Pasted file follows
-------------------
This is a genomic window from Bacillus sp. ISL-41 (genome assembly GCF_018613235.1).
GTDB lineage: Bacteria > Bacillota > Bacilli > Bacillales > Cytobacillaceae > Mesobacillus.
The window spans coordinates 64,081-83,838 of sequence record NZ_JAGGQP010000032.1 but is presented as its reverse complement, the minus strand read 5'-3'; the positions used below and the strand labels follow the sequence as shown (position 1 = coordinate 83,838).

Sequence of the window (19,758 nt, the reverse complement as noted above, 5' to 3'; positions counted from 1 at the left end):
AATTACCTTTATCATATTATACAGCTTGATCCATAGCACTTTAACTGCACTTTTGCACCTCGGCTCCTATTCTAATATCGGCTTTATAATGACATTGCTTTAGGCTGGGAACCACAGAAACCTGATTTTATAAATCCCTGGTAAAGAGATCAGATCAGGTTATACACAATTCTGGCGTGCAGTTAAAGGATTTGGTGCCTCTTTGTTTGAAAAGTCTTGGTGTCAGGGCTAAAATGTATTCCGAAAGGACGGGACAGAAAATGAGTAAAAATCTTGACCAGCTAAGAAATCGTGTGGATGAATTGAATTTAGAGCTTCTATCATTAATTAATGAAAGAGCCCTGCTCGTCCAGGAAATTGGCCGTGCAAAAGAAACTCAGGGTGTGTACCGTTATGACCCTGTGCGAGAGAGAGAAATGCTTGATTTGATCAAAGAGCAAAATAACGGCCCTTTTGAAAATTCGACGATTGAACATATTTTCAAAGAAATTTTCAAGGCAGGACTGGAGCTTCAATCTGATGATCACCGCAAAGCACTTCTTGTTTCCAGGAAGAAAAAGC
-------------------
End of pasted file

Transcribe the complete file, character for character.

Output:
This is a genomic window from Bacillus sp. ISL-41 (genome assembly GCF_018613235.1).
GTDB lineage: Bacteria > Bacillota > Bacilli > Bacillales > Cytobacillaceae > Mesobacillus.
The window spans coordinates 64,081-83,838 of sequence record NZ_JAGGQP010000032.1 but is presented as its reverse complement, the minus strand read 5'-3'; the positions used below and the strand labels follow the sequence as shown (position 1 = coordinate 83,838).

Sequence of the window (19,758 nt, the reverse complement as noted above, 5' to 3'; positions counted from 1 at the left end):
AATTACCTTTATCATATTATACAGCTTGATCCATAGCACTTTAACTGCACTTTTGCACCTCGGCTCCTATTCTAATATCGGCTTTATAATGACATTGCTTTAGGCTGGGAACCACAGAAACCTGATTTTATAAATCCCTGGTAAAGAGATCAGATCAGGTTATACACAATTCTGGCGTGCAGTTAAAGGATTTGGTGCCTCTTTGTTTGAAAAGTCTTGGTGTCAGGGCTAAAATGTATTCCGAAAGGACGGGACAGAAAATGAGTAAAAATCTTGACCAGCTAAGAAATCGTGTGGATGAATTGAATTTAGAGCTTCTATCATTAATTAATGAAAGAGCCCTGCTCGTCCAGGAAATTGGCCGTGCAAAAGAAACTCAGGGTGTGTACCGTTATGACCCTGTGCGAGAGAGAGAAATGCTTGATTTGATCAAAGAGCAAAATAACGGCCCTTTTGAAAATTCGACGATTGAACATATTTTCAAAGAAATTTTCAAGGCAGGACTGGAGCTTCAATCTGATGATCACCGCAAAGCACTTCTTGTTTCCAGGAAGAAAAAGC